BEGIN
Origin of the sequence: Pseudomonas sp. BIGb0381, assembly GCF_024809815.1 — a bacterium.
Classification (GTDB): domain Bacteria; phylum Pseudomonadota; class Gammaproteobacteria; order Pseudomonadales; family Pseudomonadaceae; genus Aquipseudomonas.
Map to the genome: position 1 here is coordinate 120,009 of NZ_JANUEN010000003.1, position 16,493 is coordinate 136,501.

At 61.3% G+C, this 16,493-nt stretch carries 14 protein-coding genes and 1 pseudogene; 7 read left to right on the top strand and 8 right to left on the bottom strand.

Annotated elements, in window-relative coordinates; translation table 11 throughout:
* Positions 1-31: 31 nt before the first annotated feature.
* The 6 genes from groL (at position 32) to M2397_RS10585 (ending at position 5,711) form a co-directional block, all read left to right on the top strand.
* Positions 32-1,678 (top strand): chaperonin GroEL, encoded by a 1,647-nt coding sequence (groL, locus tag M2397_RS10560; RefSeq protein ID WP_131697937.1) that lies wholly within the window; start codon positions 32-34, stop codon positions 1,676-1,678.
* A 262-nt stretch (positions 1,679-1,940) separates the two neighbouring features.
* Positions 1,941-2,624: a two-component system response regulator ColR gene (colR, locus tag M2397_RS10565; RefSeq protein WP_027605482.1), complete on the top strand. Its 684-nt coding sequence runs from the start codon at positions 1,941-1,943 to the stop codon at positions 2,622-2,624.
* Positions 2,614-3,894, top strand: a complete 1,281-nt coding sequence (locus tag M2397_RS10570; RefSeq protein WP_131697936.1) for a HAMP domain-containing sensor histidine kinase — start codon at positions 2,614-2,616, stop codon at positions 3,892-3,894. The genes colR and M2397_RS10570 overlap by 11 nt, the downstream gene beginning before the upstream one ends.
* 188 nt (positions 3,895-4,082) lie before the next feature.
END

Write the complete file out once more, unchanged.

Origin of the sequence: Pseudomonas sp. BIGb0381, assembly GCF_024809815.1 — a bacterium.
Classification (GTDB): domain Bacteria; phylum Pseudomonadota; class Gammaproteobacteria; order Pseudomonadales; family Pseudomonadaceae; genus Aquipseudomonas.
Map to the genome: position 1 here is coordinate 120,009 of NZ_JANUEN010000003.1, position 16,493 is coordinate 136,501.

At 61.3% G+C, this 16,493-nt stretch carries 14 protein-coding genes and 1 pseudogene; 7 read left to right on the top strand and 8 right to left on the bottom strand.

Annotated elements, in window-relative coordinates; translation table 11 throughout:
* Positions 1-31: 31 nt before the first annotated feature.
* The 6 genes from groL (at position 32) to M2397_RS10585 (ending at position 5,711) form a co-directional block, all read left to right on the top strand.
* Positions 32-1,678 (top strand): chaperonin GroEL, encoded by a 1,647-nt coding sequence (groL, locus tag M2397_RS10560; RefSeq protein ID WP_131697937.1) that lies wholly within the window; start codon positions 32-34, stop codon positions 1,676-1,678.
* A 262-nt stretch (positions 1,679-1,940) separates the two neighbouring features.
* Positions 1,941-2,624: a two-component system response regulator ColR gene (colR, locus tag M2397_RS10565; RefSeq protein WP_027605482.1), complete on the top strand. Its 684-nt coding sequence runs from the start codon at positions 1,941-1,943 to the stop codon at positions 2,622-2,624.
* Positions 2,614-3,894, top strand: a complete 1,281-nt coding sequence (locus tag M2397_RS10570; RefSeq protein WP_131697936.1) for a HAMP domain-containing sensor histidine kinase — start codon at positions 2,614-2,616, stop codon at positions 3,892-3,894. The genes colR and M2397_RS10570 overlap by 11 nt, the downstream gene beginning before the upstream one ends.
* 188 nt (positions 3,895-4,082) lie before the next feature.